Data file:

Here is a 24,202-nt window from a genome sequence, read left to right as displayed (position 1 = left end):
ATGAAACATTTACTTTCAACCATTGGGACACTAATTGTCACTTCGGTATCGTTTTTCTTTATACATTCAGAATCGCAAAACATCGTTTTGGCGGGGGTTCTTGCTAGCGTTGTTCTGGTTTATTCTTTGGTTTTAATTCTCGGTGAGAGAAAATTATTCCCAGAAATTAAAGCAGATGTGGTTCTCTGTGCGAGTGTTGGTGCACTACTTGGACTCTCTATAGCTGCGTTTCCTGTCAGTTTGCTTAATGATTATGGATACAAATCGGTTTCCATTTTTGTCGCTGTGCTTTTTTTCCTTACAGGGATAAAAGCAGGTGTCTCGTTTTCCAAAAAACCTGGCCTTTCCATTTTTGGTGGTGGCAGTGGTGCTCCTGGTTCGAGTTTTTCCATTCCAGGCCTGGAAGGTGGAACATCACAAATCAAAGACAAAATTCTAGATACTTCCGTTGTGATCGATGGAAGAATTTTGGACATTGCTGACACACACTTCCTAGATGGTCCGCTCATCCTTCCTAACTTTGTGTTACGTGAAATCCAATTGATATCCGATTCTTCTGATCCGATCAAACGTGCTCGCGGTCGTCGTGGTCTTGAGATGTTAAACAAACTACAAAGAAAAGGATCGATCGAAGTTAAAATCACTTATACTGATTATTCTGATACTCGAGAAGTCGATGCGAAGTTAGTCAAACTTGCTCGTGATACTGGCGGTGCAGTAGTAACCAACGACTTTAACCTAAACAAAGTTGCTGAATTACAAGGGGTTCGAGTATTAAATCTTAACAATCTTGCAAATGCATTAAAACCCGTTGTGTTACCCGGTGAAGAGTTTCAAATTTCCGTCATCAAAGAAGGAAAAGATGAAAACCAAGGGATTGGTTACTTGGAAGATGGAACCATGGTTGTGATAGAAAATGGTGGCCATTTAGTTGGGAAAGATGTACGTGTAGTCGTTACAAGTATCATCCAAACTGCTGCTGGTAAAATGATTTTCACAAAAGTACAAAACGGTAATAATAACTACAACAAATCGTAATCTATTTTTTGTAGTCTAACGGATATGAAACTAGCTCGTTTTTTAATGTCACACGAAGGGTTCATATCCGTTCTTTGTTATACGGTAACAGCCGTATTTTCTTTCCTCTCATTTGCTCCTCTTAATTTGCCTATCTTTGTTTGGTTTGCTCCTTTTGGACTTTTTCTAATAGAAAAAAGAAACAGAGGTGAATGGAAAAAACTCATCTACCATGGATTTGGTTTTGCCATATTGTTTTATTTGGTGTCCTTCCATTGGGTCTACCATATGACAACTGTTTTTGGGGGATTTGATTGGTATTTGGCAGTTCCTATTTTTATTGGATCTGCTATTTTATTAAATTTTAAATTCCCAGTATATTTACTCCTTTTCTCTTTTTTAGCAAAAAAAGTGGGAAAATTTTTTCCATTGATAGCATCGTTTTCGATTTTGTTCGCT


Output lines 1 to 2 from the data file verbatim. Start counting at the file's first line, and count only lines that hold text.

Here is a 24,202-nt window from a genome sequence, read left to right as displayed (position 1 = left end):
ATGAAACATTTACTTTCAACCATTGGGACACTAATTGTCACTTCGGTATCGTTTTTCTTTATACATTCAGAATCGCAAAACATCGTTTTGGCGGGGGTTCTTGCTAGCGTTGTTCTGGTTTATTCTTTGGTTTTAATTCTCGGTGAGAGAAAATTATTCCCAGAAATTAAAGCAGATGTGGTTCTCTGTGCGAGTGTTGGTGCACTACTTGGACTCTCTATAGCTGCGTTTCCTGTCAGTTTGCTTAATGATTATGGATACAAATCGGTTTCCATTTTTGTCGCTGTGCTTTTTTTCCTTACAGGGATAAAAGCAGGTGTCTCGTTTTCCAAAAAACCTGGCCTTTCCATTTTTGGTGGTGGCAGTGGTGCTCCTGGTTCGAGTTTTTCCATTCCAGGCCTGGAAGGTGGAACATCACAAATCAAAGACAAAATTCTAGATACTTCCGTTGTGATCGATGGAAGAATTTTGGACATTGCTGACACACACTTCCTAGATGGTCCGCTCATCCTTCCTAACTTTGTGTTACGTGAAATCCAATTGATATCCGATTCTTCTGATCCGATCAAACGTGCTCGCGGTCGTCGTGGTCTTGAGATGTTAAACAAACTACAAAGAAAAGGATCGATCGAAGTTAAAATCACTTATACTGATTATTCTGATACTCGAGAAGTCGATGCGAAGTTAGTCAAACTTGCTCGTGATACTGGCGGTGCAGTAGTAACCAACGACTTTAACCTAAACAAAGTTGCTGAATTACAAGGGGTTCGAGTATTAAATCTTAACAATCTTGCAAATGCATTAAAACCCGTTGTGTTACCCGGTGAAGAGTTTCAAATTTCCGTCATCAAAGAAGGAAAAGATGAAAACCAAGGGATTGGTTACTTGGAAGATGGAACCATGGTTGTGATAGAAAATGGTGGCCATTTAGTTGGGAAAGATGTACGTGTAGTCGTTACAAGTATCATCCAAACTGCTGCTGGTAAAATGATTTTCACAAAAGTACAAAACGGTAATAATAACTACAACAAATCGTAATCTATTTTTTGTAGTCTAACGGATATGAAACTAGCTCGTTTTTTAATGTCACACGAAGGGTTCATATCCGTTCTTTGTTATACGGTAACAGCCGTATTTTCTTTCCTCTCATTTGCTCCTCTTAATTTGCCTATCTTTGTTTGGTTTGCTCCTTTTGGACTTTTTCTAATAGAAAAAAGAAACAGAGGTGAATGGAAAAAACTCATCTACCATGGATTTGGTTTTGCCATATTGTTTTATTTGGTGTCCTTCCATTGGGTCTACCATATGACAACTGTTTTTGGGGGATTTGATTGGTATTTGGCAGTTCCTATTTTTATTGGATCTGCTATTTTATTAAATTTTAAATTCCCAGTATATTTACTCCTTTTCTCTTTTTTAGCAAAAAAAGTGGGAAAATTTTTTCCATTGATAGCATCGTTTTCGATTTTGTTCGCT